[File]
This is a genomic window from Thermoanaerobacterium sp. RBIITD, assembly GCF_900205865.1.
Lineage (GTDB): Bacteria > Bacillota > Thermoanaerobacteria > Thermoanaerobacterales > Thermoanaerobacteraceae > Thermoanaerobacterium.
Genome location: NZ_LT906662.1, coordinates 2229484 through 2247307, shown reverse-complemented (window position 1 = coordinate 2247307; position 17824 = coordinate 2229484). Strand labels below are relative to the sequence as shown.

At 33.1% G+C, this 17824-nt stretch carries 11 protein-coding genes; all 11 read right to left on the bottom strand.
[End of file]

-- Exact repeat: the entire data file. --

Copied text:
This is a genomic window from Thermoanaerobacterium sp. RBIITD, assembly GCF_900205865.1.
Lineage (GTDB): Bacteria > Bacillota > Thermoanaerobacteria > Thermoanaerobacterales > Thermoanaerobacteraceae > Thermoanaerobacterium.
Genome location: NZ_LT906662.1, coordinates 2229484 through 2247307, shown reverse-complemented (window position 1 = coordinate 2247307; position 17824 = coordinate 2229484). Strand labels below are relative to the sequence as shown.

At 33.1% G+C, this 17824-nt stretch carries 11 protein-coding genes; all 11 read right to left on the bottom strand.